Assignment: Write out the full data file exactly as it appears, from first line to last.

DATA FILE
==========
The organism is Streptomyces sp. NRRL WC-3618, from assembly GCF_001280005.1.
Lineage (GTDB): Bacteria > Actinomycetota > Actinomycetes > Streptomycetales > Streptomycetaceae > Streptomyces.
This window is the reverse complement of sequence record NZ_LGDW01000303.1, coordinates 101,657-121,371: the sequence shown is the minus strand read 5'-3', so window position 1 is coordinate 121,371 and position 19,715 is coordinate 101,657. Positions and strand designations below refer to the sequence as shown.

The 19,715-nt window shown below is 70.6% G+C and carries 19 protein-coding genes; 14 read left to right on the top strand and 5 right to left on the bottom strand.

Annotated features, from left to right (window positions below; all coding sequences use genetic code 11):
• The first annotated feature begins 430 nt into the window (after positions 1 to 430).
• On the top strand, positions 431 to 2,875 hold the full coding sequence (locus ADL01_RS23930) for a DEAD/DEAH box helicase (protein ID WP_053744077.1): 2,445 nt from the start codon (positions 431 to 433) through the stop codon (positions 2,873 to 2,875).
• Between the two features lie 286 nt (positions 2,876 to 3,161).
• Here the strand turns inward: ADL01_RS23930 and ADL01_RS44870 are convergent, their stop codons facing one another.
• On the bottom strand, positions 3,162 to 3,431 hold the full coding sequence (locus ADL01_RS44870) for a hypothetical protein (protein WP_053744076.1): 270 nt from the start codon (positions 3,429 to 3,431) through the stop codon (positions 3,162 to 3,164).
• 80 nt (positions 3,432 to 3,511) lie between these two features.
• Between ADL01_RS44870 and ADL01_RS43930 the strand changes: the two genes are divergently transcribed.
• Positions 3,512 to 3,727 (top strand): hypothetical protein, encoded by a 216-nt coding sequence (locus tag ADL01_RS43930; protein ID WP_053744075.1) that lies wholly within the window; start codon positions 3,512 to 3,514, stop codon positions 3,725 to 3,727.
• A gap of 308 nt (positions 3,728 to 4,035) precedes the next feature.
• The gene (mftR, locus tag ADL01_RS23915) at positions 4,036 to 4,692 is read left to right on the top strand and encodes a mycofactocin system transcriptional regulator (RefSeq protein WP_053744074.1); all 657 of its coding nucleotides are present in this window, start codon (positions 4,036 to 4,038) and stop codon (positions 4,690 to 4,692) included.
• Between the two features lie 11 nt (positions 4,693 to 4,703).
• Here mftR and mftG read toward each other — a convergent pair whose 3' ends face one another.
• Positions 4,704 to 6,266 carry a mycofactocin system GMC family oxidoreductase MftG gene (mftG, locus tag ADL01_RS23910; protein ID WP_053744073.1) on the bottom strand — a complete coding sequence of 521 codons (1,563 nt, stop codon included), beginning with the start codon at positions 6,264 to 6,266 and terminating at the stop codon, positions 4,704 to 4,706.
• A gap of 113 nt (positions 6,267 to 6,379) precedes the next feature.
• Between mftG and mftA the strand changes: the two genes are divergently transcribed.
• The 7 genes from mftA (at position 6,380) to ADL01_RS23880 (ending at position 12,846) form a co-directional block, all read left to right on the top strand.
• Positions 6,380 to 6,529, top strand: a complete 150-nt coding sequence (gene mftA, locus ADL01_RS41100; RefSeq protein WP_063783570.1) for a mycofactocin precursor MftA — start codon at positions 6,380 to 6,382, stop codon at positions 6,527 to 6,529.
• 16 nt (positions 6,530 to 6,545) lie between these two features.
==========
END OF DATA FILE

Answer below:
The organism is Streptomyces sp. NRRL WC-3618, from assembly GCF_001280005.1.
Lineage (GTDB): Bacteria > Actinomycetota > Actinomycetes > Streptomycetales > Streptomycetaceae > Streptomyces.
This window is the reverse complement of sequence record NZ_LGDW01000303.1, coordinates 101,657-121,371: the sequence shown is the minus strand read 5'-3', so window position 1 is coordinate 121,371 and position 19,715 is coordinate 101,657. Positions and strand designations below refer to the sequence as shown.

The 19,715-nt window shown below is 70.6% G+C and carries 19 protein-coding genes; 14 read left to right on the top strand and 5 right to left on the bottom strand.

Annotated features, from left to right (window positions below; all coding sequences use genetic code 11):
• The first annotated feature begins 430 nt into the window (after positions 1 to 430).
• On the top strand, positions 431 to 2,875 hold the full coding sequence (locus ADL01_RS23930) for a DEAD/DEAH box helicase (protein ID WP_053744077.1): 2,445 nt from the start codon (positions 431 to 433) through the stop codon (positions 2,873 to 2,875).
• Between the two features lie 286 nt (positions 2,876 to 3,161).
• Here the strand turns inward: ADL01_RS23930 and ADL01_RS44870 are convergent, their stop codons facing one another.
• On the bottom strand, positions 3,162 to 3,431 hold the full coding sequence (locus ADL01_RS44870) for a hypothetical protein (protein WP_053744076.1): 270 nt from the start codon (positions 3,429 to 3,431) through the stop codon (positions 3,162 to 3,164).
• 80 nt (positions 3,432 to 3,511) lie between these two features.
• Between ADL01_RS44870 and ADL01_RS43930 the strand changes: the two genes are divergently transcribed.
• Positions 3,512 to 3,727 (top strand): hypothetical protein, encoded by a 216-nt coding sequence (locus tag ADL01_RS43930; protein ID WP_053744075.1) that lies wholly within the window; start codon positions 3,512 to 3,514, stop codon positions 3,725 to 3,727.
• A gap of 308 nt (positions 3,728 to 4,035) precedes the next feature.
• The gene (mftR, locus tag ADL01_RS23915) at positions 4,036 to 4,692 is read left to right on the top strand and encodes a mycofactocin system transcriptional regulator (RefSeq protein WP_053744074.1); all 657 of its coding nucleotides are present in this window, start codon (positions 4,036 to 4,038) and stop codon (positions 4,690 to 4,692) included.
• Between the two features lie 11 nt (positions 4,693 to 4,703).
• Here mftR and mftG read toward each other — a convergent pair whose 3' ends face one another.
• Positions 4,704 to 6,266 carry a mycofactocin system GMC family oxidoreductase MftG gene (mftG, locus tag ADL01_RS23910; protein ID WP_053744073.1) on the bottom strand — a complete coding sequence of 521 codons (1,563 nt, stop codon included), beginning with the start codon at positions 6,264 to 6,266 and terminating at the stop codon, positions 4,704 to 4,706.
• A gap of 113 nt (positions 6,267 to 6,379) precedes the next feature.
• Between mftG and mftA the strand changes: the two genes are divergently transcribed.
• The 7 genes from mftA (at position 6,380) to ADL01_RS23880 (ending at position 12,846) form a co-directional block, all read left to right on the top strand.
• Positions 6,380 to 6,529, top strand: a complete 150-nt coding sequence (gene mftA, locus ADL01_RS41100; RefSeq protein WP_063783570.1) for a mycofactocin precursor MftA — start codon at positions 6,380 to 6,382, stop codon at positions 6,527 to 6,529.
• 16 nt (positions 6,530 to 6,545) lie between these two features.